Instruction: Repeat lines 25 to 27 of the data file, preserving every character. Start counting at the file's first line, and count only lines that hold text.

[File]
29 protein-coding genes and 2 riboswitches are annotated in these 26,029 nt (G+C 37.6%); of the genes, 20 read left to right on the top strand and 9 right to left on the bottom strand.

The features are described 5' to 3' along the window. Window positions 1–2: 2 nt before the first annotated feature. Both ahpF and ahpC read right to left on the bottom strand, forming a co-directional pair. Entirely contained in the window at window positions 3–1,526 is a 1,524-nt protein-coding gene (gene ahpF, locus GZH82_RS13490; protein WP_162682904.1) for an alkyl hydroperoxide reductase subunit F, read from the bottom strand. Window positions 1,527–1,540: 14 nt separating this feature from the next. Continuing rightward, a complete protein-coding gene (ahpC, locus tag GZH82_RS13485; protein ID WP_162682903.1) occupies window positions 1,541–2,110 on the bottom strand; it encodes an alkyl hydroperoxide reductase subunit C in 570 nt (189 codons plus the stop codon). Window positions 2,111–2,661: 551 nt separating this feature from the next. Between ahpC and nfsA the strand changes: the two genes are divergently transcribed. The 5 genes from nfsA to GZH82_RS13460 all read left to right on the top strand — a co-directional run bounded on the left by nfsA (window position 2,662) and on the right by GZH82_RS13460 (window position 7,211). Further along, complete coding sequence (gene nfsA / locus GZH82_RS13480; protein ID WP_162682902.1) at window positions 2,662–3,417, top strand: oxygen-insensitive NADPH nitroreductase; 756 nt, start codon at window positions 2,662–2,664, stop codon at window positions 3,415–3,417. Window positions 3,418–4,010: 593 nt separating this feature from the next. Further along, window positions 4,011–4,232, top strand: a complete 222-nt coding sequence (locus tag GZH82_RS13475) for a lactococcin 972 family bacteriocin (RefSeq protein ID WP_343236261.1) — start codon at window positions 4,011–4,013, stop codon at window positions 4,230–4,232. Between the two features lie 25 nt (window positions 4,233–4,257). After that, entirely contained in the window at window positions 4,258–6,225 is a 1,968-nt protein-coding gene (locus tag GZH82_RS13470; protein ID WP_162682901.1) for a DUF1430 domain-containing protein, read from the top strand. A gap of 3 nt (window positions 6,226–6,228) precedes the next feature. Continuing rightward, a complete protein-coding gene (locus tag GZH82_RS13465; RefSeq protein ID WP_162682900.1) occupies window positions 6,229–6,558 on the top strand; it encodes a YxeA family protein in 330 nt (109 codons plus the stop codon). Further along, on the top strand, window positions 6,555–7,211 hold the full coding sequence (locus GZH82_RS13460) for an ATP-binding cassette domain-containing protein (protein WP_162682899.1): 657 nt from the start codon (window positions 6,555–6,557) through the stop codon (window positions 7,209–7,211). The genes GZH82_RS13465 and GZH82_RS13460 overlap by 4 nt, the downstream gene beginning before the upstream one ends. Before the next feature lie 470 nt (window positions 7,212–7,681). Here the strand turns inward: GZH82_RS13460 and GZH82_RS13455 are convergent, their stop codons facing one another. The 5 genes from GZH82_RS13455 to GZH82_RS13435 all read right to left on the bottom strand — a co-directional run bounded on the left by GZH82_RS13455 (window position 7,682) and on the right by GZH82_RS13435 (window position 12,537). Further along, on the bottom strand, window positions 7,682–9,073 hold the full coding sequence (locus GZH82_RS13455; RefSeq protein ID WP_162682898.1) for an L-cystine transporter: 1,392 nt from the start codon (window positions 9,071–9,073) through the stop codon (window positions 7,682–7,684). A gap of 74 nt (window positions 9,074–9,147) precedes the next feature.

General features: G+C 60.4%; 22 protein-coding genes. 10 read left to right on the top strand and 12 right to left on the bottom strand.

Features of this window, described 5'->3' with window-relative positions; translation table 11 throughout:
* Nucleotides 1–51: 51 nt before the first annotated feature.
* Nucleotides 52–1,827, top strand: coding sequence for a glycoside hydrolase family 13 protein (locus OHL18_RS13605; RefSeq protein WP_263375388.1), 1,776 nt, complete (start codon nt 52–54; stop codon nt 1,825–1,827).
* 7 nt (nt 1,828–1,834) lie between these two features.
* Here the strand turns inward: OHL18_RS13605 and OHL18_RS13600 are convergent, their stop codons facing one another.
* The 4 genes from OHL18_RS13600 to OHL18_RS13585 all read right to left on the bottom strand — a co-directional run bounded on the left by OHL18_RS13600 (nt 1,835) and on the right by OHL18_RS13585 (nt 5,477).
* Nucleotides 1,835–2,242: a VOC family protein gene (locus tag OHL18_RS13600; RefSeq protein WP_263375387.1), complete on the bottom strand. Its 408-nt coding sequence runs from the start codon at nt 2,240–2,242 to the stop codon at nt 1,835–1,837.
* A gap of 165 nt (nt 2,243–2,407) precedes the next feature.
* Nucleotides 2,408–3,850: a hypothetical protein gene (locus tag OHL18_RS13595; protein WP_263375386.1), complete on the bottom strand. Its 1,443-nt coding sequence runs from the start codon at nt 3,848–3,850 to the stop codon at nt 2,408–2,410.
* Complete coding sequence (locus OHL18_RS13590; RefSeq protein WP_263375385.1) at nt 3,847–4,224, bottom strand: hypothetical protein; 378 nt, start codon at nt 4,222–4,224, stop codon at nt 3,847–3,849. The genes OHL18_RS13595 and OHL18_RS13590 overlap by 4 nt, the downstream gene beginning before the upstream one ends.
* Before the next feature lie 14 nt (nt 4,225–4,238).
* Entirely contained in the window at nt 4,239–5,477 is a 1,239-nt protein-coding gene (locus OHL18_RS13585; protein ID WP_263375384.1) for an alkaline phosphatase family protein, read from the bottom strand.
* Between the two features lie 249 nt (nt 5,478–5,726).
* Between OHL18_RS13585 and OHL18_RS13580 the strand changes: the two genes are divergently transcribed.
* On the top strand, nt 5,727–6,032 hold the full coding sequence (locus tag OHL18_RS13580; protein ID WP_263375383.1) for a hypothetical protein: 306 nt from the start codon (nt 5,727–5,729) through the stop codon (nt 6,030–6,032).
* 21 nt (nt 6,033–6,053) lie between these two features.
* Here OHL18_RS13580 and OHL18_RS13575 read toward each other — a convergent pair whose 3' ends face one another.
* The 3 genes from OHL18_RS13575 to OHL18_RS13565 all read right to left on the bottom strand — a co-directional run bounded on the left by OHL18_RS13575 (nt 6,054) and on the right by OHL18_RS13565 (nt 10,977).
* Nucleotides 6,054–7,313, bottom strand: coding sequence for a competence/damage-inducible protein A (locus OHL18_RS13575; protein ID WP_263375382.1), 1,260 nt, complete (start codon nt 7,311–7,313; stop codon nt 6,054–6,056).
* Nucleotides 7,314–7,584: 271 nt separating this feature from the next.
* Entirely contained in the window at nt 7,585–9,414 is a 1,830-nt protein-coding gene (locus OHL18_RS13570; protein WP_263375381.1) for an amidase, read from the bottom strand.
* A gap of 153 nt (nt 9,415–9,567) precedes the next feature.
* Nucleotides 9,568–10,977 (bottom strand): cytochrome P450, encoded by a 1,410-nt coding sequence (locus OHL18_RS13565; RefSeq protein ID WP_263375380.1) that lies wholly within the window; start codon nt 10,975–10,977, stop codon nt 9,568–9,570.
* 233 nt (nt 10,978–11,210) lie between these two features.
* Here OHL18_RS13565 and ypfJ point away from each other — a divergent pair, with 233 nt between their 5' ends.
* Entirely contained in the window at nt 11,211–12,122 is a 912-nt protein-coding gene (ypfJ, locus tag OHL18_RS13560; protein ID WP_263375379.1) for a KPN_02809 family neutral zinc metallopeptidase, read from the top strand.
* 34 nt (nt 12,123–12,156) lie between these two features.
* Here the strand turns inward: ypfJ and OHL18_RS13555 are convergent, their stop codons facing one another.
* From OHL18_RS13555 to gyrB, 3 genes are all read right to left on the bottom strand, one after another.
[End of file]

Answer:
* A gap of 153 nt (nt 9,415–9,567) precedes the next feature.
* Nucleotides 9,568–10,977 (bottom strand): cytochrome P450, encoded by a 1,410-nt coding sequence (locus OHL18_RS13565; RefSeq protein ID WP_263375380.1) that lies wholly within the window; start codon nt 10,975–10,977, stop codon nt 9,568–9,570.
* 233 nt (nt 10,978–11,210) lie between these two features.